• Infliximab Johnson and Johnson have produced it and uses it to treat immune-system-related diseases. It is a TNFalpha inhibitor. This chimeric monoclonal antibody recognizes human TNFalpha. These anti-TNF medications have been used for over 20 years. They have been proven safe and effective in reducing inflammation across a broad spectrum, even in the elderly population who are clinically most vulnerable.COVID-19. The standard does Crohn’s Disease patients received intravenously will be administered.

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Tech

Clubhouse removed personal information from Afghan users’ accounts as a security measure

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Clubhouse removed personal information from Afghan users' accounts as a security measure techydeed.com

The platform aims to protect users’ privacy and security.

Clubhouse, a social audio app, has joined other social networks in protecting the privacy and security of Afghan users. The platform reset the bios and photos of tens to thousands of Afghan users earlier this week and made it more difficult for search engines to find their accounts. Clubhouse spokesperson said that the actions did not affect users’ followers and that all changes can be reversed if desired.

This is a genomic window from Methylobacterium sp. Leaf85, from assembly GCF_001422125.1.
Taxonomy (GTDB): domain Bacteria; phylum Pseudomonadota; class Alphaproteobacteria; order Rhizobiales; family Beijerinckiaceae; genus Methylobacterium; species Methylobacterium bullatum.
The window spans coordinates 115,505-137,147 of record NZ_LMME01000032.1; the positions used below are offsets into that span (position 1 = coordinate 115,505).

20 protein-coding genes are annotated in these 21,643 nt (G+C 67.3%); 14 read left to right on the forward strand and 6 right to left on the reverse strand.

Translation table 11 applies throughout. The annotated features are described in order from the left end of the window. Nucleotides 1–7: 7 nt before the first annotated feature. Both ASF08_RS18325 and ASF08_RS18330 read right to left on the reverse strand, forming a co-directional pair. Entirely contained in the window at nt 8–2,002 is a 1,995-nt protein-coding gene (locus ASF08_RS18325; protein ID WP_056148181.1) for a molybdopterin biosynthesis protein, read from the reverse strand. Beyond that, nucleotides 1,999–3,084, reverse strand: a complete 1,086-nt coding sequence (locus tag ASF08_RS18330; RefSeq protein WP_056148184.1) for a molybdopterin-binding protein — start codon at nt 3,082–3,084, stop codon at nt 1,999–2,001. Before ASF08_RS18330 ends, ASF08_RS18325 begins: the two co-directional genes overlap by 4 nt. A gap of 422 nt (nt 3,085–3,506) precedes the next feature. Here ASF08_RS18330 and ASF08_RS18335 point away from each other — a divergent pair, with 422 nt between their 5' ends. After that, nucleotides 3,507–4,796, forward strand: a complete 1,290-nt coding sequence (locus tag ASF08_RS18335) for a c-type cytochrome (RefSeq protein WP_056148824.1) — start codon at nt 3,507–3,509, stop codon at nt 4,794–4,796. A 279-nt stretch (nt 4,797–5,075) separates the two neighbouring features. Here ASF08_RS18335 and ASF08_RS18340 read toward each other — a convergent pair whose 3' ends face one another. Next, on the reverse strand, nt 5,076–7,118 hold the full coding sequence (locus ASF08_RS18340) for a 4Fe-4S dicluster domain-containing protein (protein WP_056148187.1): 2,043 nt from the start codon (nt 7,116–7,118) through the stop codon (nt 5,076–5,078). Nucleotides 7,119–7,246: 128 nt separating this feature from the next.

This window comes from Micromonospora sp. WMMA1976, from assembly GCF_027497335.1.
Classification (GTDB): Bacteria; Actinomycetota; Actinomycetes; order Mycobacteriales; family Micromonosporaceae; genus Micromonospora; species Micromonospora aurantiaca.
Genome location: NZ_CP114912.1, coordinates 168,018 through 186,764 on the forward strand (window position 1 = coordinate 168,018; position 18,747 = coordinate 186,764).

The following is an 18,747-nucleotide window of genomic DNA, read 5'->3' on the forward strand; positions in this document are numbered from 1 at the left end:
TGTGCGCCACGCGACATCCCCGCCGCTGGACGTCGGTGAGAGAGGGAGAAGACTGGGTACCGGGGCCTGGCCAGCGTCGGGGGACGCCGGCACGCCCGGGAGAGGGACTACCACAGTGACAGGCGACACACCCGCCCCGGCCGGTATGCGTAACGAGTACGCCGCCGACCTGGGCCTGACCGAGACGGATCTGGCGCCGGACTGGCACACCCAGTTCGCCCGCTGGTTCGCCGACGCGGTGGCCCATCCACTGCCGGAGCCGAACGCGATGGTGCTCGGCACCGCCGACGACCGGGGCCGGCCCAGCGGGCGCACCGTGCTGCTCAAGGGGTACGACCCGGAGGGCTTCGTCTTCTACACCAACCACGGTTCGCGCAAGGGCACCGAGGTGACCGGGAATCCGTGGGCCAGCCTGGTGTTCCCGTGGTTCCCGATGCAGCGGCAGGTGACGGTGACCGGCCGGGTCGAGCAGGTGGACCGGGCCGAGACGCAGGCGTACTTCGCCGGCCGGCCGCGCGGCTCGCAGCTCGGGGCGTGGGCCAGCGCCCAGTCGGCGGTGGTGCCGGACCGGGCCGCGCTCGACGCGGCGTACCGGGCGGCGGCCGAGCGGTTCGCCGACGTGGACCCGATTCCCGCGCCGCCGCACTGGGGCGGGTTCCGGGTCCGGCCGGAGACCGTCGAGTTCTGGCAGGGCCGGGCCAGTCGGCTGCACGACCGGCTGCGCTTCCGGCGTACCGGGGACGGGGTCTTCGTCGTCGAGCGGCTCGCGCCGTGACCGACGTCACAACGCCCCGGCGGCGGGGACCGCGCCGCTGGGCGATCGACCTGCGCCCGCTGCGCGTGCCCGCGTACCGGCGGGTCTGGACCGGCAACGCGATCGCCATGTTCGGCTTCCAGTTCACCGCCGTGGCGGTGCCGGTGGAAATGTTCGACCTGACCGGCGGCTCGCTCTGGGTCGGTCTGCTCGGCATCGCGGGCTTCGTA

Clubhouse reminds its Afghan customers that pseudonyms are allowed for safety and human rights reasons. According to the spokesperson, Clubhouse consulted experts in violent extremism and free expression to develop its approach.

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As the Taliban have regained control of the country, many people in Afghanistan have tried to delete photos from their social media accounts and phones that could show a connection to the West or the former Afghan government.

Despite bans on several social platforms, the Taliban was able to push their messaging on social media. The Washington Post said that they have become sophisticated at social media tactics to change their image.

On Thursday, Facebook said it had added security measures for users in Afghanistan, including hiding “friends” lists and adding a tool to lock down accounts quickly.